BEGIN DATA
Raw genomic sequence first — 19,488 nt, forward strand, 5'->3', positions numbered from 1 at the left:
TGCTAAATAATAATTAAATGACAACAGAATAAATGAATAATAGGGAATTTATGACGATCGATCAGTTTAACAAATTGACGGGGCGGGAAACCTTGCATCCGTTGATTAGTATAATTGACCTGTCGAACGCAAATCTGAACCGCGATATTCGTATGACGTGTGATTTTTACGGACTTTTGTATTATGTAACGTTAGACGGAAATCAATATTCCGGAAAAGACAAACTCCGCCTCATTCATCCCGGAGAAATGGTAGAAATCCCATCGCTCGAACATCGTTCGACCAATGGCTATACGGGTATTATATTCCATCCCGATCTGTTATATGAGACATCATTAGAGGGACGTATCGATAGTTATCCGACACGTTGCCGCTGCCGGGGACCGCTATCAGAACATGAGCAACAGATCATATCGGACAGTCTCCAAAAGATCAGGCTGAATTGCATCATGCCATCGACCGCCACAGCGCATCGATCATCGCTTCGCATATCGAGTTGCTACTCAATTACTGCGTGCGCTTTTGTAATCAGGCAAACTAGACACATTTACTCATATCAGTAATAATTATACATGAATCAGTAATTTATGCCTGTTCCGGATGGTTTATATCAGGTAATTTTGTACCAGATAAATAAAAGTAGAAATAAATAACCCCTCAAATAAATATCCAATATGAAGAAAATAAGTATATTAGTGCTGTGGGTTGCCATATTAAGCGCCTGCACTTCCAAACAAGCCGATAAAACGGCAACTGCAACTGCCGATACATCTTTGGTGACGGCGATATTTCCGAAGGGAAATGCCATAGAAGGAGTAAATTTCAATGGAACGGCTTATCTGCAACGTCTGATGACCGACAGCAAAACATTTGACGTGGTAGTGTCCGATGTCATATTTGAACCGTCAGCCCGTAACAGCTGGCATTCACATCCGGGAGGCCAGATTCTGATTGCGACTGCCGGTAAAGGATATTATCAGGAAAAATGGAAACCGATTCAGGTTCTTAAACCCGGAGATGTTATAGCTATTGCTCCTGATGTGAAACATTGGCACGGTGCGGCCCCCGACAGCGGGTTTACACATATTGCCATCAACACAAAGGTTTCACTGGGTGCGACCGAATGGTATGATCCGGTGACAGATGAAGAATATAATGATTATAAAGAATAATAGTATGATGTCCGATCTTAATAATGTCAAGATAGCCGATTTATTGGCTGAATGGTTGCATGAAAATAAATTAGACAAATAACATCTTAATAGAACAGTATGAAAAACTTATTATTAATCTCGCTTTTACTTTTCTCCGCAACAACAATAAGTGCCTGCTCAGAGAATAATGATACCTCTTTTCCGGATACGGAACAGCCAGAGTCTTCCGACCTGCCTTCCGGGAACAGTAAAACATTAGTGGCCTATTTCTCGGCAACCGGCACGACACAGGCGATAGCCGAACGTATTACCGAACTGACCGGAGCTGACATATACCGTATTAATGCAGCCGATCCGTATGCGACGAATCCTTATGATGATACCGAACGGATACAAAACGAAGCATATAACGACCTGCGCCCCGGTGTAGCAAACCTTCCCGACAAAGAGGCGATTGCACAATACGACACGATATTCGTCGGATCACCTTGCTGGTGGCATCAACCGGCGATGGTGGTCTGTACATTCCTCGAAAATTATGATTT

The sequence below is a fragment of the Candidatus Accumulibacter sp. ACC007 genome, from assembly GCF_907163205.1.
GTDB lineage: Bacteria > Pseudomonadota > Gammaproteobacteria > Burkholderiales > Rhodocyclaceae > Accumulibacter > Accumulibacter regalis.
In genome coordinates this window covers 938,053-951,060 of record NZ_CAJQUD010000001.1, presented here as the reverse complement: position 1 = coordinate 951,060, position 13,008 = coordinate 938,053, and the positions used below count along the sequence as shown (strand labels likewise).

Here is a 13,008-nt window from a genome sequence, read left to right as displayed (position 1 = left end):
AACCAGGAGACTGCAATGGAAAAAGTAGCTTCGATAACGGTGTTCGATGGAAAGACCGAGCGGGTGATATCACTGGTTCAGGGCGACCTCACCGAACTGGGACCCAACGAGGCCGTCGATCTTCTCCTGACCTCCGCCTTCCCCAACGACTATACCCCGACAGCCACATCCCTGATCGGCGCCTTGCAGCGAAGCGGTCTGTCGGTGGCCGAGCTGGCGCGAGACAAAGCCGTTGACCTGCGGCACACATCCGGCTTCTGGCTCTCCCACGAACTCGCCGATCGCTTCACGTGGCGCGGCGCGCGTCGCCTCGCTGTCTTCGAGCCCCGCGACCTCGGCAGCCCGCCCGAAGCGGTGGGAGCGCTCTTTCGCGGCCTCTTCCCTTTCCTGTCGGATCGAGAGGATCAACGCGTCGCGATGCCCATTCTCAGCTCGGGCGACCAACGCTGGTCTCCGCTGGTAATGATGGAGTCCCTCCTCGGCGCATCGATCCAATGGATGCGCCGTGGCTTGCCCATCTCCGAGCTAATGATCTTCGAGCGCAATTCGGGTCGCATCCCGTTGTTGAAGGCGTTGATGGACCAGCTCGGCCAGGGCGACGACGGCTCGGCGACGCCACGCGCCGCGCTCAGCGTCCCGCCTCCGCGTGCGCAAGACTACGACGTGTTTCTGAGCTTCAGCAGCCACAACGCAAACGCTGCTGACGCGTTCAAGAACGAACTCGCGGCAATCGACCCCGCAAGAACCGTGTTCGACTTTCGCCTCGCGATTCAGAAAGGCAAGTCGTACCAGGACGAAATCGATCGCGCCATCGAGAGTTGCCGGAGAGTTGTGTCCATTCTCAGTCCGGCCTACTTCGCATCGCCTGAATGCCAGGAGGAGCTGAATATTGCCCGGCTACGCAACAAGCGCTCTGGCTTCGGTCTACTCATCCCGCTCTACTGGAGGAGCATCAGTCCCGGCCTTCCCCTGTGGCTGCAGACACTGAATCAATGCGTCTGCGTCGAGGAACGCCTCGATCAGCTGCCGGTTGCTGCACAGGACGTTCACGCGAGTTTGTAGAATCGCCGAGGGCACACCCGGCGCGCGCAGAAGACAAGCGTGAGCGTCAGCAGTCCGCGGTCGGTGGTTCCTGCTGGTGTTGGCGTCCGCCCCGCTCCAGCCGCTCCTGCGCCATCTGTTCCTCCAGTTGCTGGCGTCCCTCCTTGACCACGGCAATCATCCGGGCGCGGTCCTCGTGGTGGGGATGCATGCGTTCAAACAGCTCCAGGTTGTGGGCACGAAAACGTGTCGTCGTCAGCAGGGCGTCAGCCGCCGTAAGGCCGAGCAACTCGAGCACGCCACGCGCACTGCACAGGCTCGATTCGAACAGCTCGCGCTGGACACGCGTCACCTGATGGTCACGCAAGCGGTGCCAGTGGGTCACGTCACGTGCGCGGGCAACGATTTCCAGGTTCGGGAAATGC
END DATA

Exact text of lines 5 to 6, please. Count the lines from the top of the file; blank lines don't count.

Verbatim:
In genome coordinates this window covers 938,053-951,060 of record NZ_CAJQUD010000001.1, presented here as the reverse complement: position 1 = coordinate 951,060, position 13,008 = coordinate 938,053, and the positions used below count along the sequence as shown (strand labels likewise).

Here is a 13,008-nt window from a genome sequence, read left to right as displayed (position 1 = left end):